But here’s the interesting thing about the amazing work spaces, free food, free dry cleaning, bicycles, etc. After a very short while, those things don’t matter. Frankly I’m not sure it ever mattered to me. I can afford to pay for my own lunches, prefer to use my own local dry cleaner whom I trust, and was never a massage-chair type. And while I’m not sure my attitude is typical, I believe these work perks don’t impact the quality of one’s worklife at all. Sure it’s fun to have zany offices, but at the end of the day it’s still you, typing on a keyboard, in front of a monitor.
4. Boobs vs. jerks — earnestness about changing the world
To many who’ve not worked at Google, “The Internship” will feel like a giant commercial for Google. And frankly, it probably is. Google clearly supported the movie and opened up its Mountain View campus for the production crew. There was overt product placement in nearly every scene. And many of the details feel highly unrealistic. Hiring two old guys from the online University of Phoenix? Never going to happen. You can easily find an outdoor table at Charlie’s Cafe? Not a chance. There’s only ONE Asian character in the whole movie? Clearly they have not spent enough time in Mountain View!
But for those who have worked there, the movie will actually feel like a gross but fairly accurate reflection of the spirit of Google’s earnestness. Google is a company that sincerely believes it can make the world a better place.
I have a belief that the world can be divided into two camps: boobs, and jerks. You’re either a boob, or a jerk. There is no in between, and one is not better than the other. A jerk is a bit of a cynic, and believes you have to watch your back, and protect oneself from others who want to take you down, and being Machiavellian is expected in business. A boob is an optimist, who believes you can win people over with kindness (even jerks), assumes the best in people’s intentions, and things will always sort of work out.
I believe Google is an entire company of “boobs,” and this movie aptly captured this earnest spirit through the affable Owen Wilson character in particular. It’s the Owen Wilson character who first enjoys success as he fearlessly retools all that he’s learned and adapts to Google culture. It’s the Owen Wilson character who isn’t afraid to reach way out of his league to ask the attractive exec out on a date, as failing fast is far better than not trying. And it’s this same character who (spoiler alert!) flies across country to convince his old friend that giving up the fight too early on the assumption of having let his team down, will instead ensure their failure. This is classic “boob” behavior, and is very Google.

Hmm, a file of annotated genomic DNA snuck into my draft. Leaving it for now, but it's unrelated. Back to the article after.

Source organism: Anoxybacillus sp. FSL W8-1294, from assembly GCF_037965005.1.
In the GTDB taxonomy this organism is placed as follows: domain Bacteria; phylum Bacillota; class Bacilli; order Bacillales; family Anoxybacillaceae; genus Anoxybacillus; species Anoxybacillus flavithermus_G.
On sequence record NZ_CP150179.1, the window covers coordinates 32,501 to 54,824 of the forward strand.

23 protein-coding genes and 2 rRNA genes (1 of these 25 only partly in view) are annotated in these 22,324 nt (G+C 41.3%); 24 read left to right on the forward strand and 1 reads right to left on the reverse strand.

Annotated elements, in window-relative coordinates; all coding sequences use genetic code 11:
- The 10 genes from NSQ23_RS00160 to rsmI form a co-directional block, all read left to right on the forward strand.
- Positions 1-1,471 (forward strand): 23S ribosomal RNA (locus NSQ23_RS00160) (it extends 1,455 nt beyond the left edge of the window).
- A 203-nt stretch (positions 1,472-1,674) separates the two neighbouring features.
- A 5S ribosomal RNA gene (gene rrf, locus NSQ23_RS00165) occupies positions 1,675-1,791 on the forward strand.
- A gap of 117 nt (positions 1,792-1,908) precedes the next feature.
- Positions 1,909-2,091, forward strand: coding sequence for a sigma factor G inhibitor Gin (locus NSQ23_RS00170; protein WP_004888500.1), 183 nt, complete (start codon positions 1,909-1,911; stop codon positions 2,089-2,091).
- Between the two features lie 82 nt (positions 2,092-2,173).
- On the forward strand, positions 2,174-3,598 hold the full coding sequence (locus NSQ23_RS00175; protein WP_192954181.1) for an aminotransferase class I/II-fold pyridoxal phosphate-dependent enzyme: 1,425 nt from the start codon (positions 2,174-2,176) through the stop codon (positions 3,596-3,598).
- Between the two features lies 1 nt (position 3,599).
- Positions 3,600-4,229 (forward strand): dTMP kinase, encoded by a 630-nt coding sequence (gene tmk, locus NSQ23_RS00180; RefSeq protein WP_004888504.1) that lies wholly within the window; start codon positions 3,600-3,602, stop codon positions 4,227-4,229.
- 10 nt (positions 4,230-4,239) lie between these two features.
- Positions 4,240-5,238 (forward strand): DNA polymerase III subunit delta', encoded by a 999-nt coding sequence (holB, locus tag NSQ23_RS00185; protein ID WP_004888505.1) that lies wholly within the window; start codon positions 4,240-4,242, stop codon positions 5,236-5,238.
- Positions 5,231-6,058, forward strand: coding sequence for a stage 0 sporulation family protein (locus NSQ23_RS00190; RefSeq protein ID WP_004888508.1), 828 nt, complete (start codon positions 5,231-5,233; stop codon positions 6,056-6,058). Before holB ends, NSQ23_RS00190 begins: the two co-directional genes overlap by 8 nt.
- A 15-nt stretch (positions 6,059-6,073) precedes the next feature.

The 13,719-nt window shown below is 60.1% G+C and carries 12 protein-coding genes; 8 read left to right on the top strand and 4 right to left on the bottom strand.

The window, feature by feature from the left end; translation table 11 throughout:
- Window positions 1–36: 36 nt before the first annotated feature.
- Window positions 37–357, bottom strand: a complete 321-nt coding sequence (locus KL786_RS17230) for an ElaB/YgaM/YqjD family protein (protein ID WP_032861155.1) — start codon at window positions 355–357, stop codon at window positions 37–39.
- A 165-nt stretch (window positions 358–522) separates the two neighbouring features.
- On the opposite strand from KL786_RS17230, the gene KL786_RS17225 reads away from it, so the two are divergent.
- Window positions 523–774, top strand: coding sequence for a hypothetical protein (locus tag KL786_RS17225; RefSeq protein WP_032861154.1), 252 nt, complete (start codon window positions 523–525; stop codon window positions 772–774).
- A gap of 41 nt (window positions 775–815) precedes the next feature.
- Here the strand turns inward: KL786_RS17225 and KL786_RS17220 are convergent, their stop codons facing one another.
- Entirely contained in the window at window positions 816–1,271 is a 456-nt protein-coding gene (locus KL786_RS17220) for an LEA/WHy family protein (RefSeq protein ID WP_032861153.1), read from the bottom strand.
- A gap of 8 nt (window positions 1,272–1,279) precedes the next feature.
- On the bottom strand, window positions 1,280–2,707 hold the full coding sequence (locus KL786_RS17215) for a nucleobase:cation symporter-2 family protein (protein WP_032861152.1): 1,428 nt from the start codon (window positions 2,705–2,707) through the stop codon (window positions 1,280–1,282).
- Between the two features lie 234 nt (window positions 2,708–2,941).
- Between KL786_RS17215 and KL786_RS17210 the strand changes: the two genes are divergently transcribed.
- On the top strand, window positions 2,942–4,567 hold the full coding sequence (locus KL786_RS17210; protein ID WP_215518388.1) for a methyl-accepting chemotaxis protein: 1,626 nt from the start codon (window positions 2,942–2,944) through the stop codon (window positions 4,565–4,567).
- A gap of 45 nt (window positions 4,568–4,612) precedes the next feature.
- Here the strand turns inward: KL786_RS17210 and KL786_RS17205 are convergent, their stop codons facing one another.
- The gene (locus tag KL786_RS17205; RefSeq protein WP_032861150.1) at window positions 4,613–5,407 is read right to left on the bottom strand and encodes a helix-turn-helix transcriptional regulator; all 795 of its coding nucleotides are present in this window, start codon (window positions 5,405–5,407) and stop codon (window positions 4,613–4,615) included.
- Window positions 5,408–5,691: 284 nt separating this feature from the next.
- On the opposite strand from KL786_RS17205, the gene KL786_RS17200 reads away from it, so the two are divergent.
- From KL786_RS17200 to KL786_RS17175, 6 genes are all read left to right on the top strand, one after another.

At its heart, this is a film about the importance of interpersonal connection in a world progressively endemic to technology’s de-personalization effects. This is something I think about a lot as a technology entrepreneur. Does anyone really need any of this sh*t? Is it helping to connect and better people’s lives or not? Much of this film is really about staking the claim that technology and personal connection aren’t mutually exclusive. Heck, they should work together like Kirk and Spock, peanut butter and chocolate, and … Vince Vaughn and his team of wonky interns.
And that is why I kind of liked this movie. There are in fact, just a few things a band of young techies can still learn from a couple of “old guys.” :)